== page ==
Combustible Celluloid
 
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With: Kristen Stewart, Payman Maadi, Lane Garrison, John Carroll Lynch, Joseph Julian Soria, Tara Holt
Written by: Peter Sattler
Directed by: Peter Sattler
MPAA Rating: R for language and brief nude images
Running Time: 117
Date: 10/31/2014
IMDB

Camp X-Ray (2014)

3 Stars (out of 4)

Cell Game

By Jeffrey M. Anderson

Written and directed by former graphic artist Peter Sattler, Camp X-Ray seems like an attempt at a timely and powerful War on Terror movie for the fall awards season. It also seems like an attempt by star Kristen Stewart to break away from her dewy Twilight character into tougher and more grown-up roles. But the good news is that it works. The movie plays on a very basic level, focusing on the viewpoint of one character, and forgoing any grand comments or gestures on the rightness or wrongness of it all.

A young woman, Cole (Stewart), has joined the army because she wanted to do something important. Now she has ended up as a guard at Guantanamo Bay, where her job is to not prevent the prisoners from escaping, but to help keep them alive. Also, there are no "prisoners," but "detainees" (detainees are not covered by the Geneva Convention). While she's pushing the library cart, one prisoner, Ali (Peyman Maadi, sometimes credited as "Moaadi"), asks her for the last Harry Potter book. Though she's not allowed to have conversations with prisoners, she eventually finds herself drawn to him to the point that she's willing to risk her army career to protect his well-being.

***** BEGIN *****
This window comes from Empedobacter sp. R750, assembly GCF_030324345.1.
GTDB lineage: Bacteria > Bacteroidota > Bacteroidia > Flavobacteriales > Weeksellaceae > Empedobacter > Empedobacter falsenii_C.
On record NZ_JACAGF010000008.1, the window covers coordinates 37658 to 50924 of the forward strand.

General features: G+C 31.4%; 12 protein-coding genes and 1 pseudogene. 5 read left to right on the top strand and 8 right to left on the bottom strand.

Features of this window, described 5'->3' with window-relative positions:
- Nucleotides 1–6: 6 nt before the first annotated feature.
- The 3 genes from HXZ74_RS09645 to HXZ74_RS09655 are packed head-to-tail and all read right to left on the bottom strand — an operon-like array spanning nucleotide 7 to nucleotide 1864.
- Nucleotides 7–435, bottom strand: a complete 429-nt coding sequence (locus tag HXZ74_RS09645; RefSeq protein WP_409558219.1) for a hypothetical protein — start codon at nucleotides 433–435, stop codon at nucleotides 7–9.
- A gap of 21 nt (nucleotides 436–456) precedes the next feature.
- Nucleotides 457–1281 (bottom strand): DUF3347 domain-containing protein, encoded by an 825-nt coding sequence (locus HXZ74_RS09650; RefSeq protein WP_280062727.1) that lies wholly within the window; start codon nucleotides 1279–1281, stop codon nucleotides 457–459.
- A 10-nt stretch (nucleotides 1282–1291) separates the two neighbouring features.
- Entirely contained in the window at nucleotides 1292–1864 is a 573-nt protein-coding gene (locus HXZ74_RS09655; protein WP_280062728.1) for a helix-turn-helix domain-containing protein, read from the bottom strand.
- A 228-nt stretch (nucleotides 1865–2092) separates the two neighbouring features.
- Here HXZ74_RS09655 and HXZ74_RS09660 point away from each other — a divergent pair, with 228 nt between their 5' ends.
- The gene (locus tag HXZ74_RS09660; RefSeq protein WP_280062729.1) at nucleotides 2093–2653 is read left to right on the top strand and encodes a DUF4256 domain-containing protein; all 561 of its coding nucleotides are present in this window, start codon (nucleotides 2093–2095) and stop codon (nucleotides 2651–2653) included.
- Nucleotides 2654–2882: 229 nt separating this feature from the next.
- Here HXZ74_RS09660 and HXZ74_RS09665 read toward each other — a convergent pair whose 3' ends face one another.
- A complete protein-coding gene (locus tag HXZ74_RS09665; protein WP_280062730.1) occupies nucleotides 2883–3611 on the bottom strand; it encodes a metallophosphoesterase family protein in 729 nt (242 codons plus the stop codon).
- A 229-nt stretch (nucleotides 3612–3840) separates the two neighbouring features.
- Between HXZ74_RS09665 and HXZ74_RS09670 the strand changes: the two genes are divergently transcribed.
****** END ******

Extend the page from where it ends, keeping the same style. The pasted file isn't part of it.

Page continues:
It's relatively intimate, and even though it has some tough moments, it's not deliberately grueling or exhausting. Stewart is quite good, rising above her infamous lip-chewing teen angst into a character that keeps her sadness, disappointment, and even hope, locked on the inside. Maadi (from the Oscar-winner A Separation) is also quite good, operating mainly on learned survival tactics. Even though they only communicate through doors and glass, their chemistry is very touching.

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